[Date Prev][Date Next][Thread Prev][Thread Next][Date index][Thread index]
RE: st: Another precision problem with Mata
Many thanks for your explanations, Bill. The problem arose
while implementing a kernel density estimator in Mata.
There are kernel functions such as
real matrix rd_kernel_rectangle(real matrix R)
that are called from within another function as
where Y is the data vector, h is the bandwidth (fixed or
variable), and X[i] is the value at which the density be
estimated. (Actually, the rectangular kernel is the only
kernel that really has the problem I described because it
is, well, rectangular. Most other kernels tend to zero the
closer Y is to the border of the local data window.)
It is common practice to choose min(Y)-h as the smallest
X-value and max(Y)+h as the largest (see help -kdensity-)
(note that this is somewhat at odds with the description of
the problem in my last message: I should have written
x = y + z instead of y = x + z).
A common rule for choosing the bandwidth is
h = 0.9 * sd / N^(1/5)
h = 0.9 * (IQR/1.349) / N^(1/5)
where sd is the standard deviation of Y, IQR is the
interquartile range and N is the sample size. So, this
should give a rough idea of the relative magnitudes the
Would this be enough information to "bound the error"?
> Ben Jann <firstname.lastname@example.org> asks,
> > in a Mata program I am using the expression
> > abs((x-y)/z) < 1
> > where x, y and z are real scalars. Note that in some cases
> y has been
> > set to x + z earlier in the program. Although the expression should
> > evaluate to "false" in these cases, it sometimes does
> evaluate to "true"
> > due to roundoff error.
> > My question now is: Would it be reasonable to code
> > abs((x-y)/z) < 1-epsilon(1)
> > Or how would one approach such a problem?
> The first step in approaching this problem is to understand
> the source
> of the error. Ben reports that when y = x + z, he can have problems.
> In the y=x+z case,
> abs((x-y)/z) = abs((x-(x+z))/z)
> = abs(-z/z) (inifinite precision)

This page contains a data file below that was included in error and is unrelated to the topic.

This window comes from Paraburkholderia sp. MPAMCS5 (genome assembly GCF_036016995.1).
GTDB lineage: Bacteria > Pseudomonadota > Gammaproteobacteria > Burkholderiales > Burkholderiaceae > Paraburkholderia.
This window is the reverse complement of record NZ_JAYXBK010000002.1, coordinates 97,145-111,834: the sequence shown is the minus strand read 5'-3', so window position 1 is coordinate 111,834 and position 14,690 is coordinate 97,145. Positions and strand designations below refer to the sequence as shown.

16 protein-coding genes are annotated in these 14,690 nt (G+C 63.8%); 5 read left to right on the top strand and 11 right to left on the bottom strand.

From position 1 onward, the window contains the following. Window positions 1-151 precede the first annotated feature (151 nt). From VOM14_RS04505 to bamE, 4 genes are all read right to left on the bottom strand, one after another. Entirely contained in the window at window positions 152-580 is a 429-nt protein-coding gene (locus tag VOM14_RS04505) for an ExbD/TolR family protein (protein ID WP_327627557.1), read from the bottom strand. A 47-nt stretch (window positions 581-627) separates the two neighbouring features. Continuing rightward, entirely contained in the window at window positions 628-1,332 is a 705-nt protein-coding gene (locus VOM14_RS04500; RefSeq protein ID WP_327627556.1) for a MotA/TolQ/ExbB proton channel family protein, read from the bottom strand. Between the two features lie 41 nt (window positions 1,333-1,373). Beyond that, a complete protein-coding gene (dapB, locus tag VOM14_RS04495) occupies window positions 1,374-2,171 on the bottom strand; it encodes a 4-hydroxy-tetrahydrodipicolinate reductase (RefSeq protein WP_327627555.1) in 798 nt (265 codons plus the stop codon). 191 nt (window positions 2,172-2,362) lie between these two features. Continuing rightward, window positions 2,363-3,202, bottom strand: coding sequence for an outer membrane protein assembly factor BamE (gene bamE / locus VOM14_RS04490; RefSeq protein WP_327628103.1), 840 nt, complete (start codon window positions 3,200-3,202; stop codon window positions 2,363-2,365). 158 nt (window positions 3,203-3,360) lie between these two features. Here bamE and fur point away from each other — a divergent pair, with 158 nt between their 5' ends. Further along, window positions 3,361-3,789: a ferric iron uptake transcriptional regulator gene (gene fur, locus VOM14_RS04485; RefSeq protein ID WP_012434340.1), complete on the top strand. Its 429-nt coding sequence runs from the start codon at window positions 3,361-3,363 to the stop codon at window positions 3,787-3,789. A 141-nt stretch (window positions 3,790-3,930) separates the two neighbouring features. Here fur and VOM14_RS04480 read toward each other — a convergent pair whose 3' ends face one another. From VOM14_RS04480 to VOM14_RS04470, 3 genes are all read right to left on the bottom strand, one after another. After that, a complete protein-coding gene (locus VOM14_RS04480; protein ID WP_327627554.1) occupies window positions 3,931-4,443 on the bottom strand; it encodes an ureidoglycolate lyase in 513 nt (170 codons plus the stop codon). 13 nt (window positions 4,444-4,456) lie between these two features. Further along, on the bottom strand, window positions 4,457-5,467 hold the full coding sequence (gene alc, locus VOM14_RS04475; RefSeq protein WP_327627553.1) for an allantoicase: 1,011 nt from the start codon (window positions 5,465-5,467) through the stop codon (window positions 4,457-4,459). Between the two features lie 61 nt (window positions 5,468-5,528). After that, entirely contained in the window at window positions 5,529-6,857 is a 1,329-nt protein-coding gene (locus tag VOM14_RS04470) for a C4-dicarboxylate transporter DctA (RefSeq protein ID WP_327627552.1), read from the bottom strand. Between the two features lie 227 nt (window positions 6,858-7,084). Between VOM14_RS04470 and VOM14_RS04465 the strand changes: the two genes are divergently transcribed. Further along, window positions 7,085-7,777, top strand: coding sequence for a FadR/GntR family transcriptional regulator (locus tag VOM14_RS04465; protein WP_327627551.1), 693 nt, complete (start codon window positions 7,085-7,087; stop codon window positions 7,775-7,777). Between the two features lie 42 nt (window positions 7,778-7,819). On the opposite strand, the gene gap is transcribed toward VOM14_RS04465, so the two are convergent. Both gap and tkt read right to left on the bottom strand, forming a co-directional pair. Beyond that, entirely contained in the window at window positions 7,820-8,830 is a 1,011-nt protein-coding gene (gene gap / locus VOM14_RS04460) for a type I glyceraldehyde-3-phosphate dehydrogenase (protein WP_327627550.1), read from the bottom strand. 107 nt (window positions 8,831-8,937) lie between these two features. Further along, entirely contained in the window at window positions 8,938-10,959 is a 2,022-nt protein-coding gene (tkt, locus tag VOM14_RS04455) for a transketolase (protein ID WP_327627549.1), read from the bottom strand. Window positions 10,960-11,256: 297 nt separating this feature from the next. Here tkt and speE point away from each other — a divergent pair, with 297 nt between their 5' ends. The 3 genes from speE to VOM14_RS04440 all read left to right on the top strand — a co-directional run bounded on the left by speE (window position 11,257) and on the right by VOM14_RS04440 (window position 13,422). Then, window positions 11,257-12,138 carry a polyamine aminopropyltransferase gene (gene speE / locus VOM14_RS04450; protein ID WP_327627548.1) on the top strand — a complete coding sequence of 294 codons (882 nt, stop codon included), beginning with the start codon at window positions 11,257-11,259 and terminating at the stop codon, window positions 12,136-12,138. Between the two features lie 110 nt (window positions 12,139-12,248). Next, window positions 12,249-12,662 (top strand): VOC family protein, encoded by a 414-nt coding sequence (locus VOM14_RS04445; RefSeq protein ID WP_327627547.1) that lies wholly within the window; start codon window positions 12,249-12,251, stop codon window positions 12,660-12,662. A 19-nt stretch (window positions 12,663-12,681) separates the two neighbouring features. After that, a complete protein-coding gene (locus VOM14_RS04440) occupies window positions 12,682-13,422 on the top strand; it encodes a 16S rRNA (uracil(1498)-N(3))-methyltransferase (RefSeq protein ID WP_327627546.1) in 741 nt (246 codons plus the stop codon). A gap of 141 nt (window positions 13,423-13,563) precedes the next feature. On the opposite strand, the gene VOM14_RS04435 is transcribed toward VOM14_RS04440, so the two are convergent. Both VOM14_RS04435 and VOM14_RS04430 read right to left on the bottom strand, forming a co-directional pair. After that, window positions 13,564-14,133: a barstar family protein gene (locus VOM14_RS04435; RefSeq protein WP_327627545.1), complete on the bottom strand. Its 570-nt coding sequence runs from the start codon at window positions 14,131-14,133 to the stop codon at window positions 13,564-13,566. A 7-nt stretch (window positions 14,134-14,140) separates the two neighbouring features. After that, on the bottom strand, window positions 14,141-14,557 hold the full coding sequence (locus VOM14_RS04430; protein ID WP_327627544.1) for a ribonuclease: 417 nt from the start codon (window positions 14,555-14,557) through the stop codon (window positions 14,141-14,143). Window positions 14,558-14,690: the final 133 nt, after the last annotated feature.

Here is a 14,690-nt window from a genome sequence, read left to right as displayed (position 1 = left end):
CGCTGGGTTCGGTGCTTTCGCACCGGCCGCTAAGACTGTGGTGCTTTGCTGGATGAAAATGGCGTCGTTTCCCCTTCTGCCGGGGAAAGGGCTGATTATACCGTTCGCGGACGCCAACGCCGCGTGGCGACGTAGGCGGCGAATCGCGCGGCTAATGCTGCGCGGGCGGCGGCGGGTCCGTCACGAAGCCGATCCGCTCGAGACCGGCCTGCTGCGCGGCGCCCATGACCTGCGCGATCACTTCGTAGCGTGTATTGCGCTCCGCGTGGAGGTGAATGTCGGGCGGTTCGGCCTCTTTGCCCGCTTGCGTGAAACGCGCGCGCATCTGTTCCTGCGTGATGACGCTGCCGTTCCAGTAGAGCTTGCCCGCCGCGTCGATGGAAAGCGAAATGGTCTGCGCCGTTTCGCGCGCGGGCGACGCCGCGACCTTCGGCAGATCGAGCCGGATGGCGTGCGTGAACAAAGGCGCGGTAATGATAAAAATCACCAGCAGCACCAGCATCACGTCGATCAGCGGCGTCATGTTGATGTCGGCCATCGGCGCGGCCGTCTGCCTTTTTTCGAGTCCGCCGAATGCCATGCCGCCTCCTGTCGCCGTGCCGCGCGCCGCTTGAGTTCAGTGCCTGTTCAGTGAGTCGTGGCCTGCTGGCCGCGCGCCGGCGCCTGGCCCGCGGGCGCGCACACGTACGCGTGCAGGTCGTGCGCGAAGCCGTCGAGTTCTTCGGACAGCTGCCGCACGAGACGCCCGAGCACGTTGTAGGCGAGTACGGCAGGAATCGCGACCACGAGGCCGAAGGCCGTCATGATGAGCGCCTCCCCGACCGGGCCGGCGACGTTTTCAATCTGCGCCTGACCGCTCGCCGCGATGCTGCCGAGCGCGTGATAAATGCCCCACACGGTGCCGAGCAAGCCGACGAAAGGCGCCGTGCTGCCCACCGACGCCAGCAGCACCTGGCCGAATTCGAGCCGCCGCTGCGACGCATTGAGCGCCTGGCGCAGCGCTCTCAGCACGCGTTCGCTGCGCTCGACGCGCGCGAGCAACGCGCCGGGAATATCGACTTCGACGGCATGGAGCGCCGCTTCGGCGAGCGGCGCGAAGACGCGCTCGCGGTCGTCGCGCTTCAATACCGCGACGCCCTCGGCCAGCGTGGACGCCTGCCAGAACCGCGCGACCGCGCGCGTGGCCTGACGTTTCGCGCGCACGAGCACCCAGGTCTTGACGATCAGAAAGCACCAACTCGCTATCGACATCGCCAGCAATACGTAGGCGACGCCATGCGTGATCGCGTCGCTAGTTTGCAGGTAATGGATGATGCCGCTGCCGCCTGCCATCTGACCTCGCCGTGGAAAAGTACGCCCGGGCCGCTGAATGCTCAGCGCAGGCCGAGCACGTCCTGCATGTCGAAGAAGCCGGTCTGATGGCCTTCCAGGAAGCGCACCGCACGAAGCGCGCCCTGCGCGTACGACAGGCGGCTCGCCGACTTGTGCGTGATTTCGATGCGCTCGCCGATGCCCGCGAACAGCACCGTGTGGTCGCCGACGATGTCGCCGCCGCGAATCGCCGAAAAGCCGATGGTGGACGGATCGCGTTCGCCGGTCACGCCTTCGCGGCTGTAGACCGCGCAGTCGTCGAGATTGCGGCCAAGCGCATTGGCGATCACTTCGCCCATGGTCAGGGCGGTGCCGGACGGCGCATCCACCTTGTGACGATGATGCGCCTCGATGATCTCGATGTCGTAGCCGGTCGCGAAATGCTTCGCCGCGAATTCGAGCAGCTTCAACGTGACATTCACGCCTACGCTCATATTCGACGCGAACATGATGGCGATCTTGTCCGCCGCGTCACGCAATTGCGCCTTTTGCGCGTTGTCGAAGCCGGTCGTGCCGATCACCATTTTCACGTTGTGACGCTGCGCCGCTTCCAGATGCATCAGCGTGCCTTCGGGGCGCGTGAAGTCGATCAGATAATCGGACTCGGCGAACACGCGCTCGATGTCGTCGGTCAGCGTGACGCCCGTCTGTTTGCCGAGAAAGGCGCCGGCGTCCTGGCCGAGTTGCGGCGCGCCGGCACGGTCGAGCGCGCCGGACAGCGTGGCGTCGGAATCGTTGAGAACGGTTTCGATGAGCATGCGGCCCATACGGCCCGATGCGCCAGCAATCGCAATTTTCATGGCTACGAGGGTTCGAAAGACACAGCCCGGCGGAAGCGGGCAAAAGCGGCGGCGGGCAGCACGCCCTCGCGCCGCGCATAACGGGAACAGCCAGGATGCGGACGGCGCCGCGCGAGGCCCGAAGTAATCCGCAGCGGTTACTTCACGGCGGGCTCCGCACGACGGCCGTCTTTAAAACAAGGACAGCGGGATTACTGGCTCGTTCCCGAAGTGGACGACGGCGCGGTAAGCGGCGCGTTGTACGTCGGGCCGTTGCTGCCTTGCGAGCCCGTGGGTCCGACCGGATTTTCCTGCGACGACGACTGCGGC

> = 1 (inifinite precision)
> Ben is hoping that x-(x+z) == z, and that is not necessarily
> true when
> we perform finite-precision arithmetic.
> So now let's consider (x-(x+z)), the source of the problem.
> I am going to use the following notation
> + infinite-precision addition
> - infinite-precision subtraction
> PLUS finite-precision addition
> SUB finite-precision subtraction
> In this case
> x PLUS z = x+z + error
> The error can be so large so that
> x PLUS z = x (1)
> x PLUS z = z (2)
> All that is required is that (1) x be very large relative to z, or
> (2) vice versa.
> The importance of that point is that we cannot bound the error by
> epsilon(1), as Ben was hoping.
> I cannot go further with this problem, in fact, without
> knowing something
> about the relative magnitudes of x and z.
> However, Ben has just revealed that it is important to him to identify
> abs((x-y)/z) == 1 when y = x+z. In that case, I suggest Ben
> remove y from his
> code and substitue (d+z) everywhere for it. Then abs((x-y)/z) == 1 is
> equivalent to abs(d)==abs(x).
> Perhaps there are other possible code-specific solutions, or perhaps,
> Ben does know something about magnitudes and we can bound the
> error, and
> Ben will be willing to accept abs((x-y)/z)<1 will evaluate to
> false in
> some cases where, in infinite precision, it would evaluate to true.
> But one thing I can guarantee: There is no reasons to think
> about how
> one might code
> abs((x-y)/z) < 1
> so that it is guaranteed to be false when y = x PLUS z, for
> all values
> of x and z.
> -- Bill
* For searches and help try: